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  #11  
Old 10-13-2012, 07:54 AM
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easy-lift guy easy-lift guy is offline
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Since you have now had this experience with this customer and the rooster, I am curious how you will handle another encounter from a liability standpoint?. Lets suppose said Rooster sneaks up on you again while your working. Something gets damaged or someone gets hurt, excluding the Rooster. Would you be responsible or would you pin the blame on the customer or both? ESP. In lieu of the conversation you have already had with the customer.
easy-lift guy
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  #12  
Old 10-13-2012, 10:07 AM
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White Gardens White Gardens is offline
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Originally Posted by iand View Post
you should definitely not have said what you did now when he comes home and finds a headless rooster you're the 1st person he'll blame
That's why you always dispose of the evidence.

" Your rooster is missing? I'm sorry to hear that, the coyotes must have got it."


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  #13  
Old 10-13-2012, 10:21 AM
larryinalabama larryinalabama is online now
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I think fried chicken for supper would be nice.

For the most part I dont say much to customers, I let my work do the talking for me.
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  #14  
Old 10-13-2012, 10:41 AM
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Glenn Lawn Care Glenn Lawn Care is online now
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I'm sure he knew you were joking. I wouldn't read to much into it.
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  #15  
Old 10-13-2012, 02:57 PM
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zechstoker zechstoker is offline
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Quote:
Originally Posted by easy-lift guy View Post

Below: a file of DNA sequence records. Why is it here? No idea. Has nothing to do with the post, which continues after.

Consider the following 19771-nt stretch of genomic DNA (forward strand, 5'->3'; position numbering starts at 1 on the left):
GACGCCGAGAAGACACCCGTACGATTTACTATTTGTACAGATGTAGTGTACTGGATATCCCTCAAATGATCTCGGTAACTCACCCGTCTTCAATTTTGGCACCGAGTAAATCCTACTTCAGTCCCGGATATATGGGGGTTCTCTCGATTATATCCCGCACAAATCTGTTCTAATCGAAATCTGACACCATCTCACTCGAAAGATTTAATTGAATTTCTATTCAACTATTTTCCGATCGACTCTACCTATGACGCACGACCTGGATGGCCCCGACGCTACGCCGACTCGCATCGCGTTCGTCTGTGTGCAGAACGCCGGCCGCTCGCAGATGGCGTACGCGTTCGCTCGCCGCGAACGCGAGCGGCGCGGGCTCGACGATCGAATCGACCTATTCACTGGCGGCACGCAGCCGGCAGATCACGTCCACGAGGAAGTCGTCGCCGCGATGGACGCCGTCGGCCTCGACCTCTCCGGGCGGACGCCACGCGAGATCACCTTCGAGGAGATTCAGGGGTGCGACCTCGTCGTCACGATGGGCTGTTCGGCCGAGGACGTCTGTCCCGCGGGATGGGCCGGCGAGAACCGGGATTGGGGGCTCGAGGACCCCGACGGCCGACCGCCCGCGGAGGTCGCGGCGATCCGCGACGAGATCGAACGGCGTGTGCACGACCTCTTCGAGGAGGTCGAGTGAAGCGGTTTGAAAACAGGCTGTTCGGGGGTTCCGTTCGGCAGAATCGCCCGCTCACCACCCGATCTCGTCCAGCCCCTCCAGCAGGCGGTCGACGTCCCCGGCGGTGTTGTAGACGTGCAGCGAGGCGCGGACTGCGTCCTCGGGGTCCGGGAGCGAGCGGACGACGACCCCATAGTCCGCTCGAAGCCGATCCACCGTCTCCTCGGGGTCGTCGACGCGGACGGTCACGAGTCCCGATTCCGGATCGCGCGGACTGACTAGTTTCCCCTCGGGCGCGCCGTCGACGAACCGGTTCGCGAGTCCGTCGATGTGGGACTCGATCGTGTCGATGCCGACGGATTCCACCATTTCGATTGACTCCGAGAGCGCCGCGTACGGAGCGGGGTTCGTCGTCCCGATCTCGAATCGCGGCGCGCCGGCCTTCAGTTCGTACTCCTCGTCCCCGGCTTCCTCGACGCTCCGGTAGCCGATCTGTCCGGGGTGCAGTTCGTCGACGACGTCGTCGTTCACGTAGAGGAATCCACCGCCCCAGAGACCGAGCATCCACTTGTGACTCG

Since you have now had this experience with this customer and the rooster, I am curious how you will handle another encounter from a liability standpoint?. Lets suppose said Rooster sneaks up on you again while your working. Something gets damaged or someone gets hurt, excluding the Rooster. Would you be responsible or would you pin the blame on the customer or both? ESP. In lieu of the conversation you have already had with the customer.
easy-lift guy
In all seriousness, I believe liability would fall on me since the customer issued the warning in the beginning. If he wasn't warning people of possible dangers on his property, then it'd be different I'd imagine.
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  #16  
Old 10-13-2012, 03:25 PM
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Understood. Usually it is the bad dog of the customer or the neighbors dog. Of course I believe Rooster should now be added to that list.
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  #17  
Old 10-13-2012, 04:02 PM
yardguy28 yardguy28 is offline
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personally I wouldn't have said something like that even though the home owner made a joke previously.

it's the same with swear words I think. if I spoke with a client who used the f word every other word I would let my swear words fly when speaking with them.
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  #18  
Old 10-13-2012, 04:24 PM
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zechstoker zechstoker is offline
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Yeah, I know what ya mean. As professionals in the business, we gotta keep everything politically correct as often as possible. Then we have slip-ups that I'd say are no more than human error. To acknowledge this and put forth effort to minimalize these risks, I believe, is a step in the right direction. "Biting the tongue" is the phrase that comes to mind.
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  #19  
Old 10-13-2012, 04:27 PM
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cpllawncare cpllawncare is offline
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Quote:
Originally Posted by yardguy28 View Post
personally I wouldn't have said something like that even though the home owner made a joke previously.

it's the same with swear words I think. if I spoke with a client who used the f word every other word I would let my swear words fly when speaking with them.
I NEVER swear around customers, it's the ultimate unproffesionalism IMOP. I get after my guys also for it.
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  #20  
Old 10-14-2012, 08:08 AM
yardguy28 yardguy28 is offline
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Originally Posted by cpllawncare View Post
I NEVER swear around customers, it's the ultimate unproffesionalism IMOP. I get after my guys also for it.
neither do I. but I know of some people in business who will assume if the client swears in front of them, they can swear in front of them.

just like this thread. the client made a joke about the rooster so the worker assumed he could do the same.
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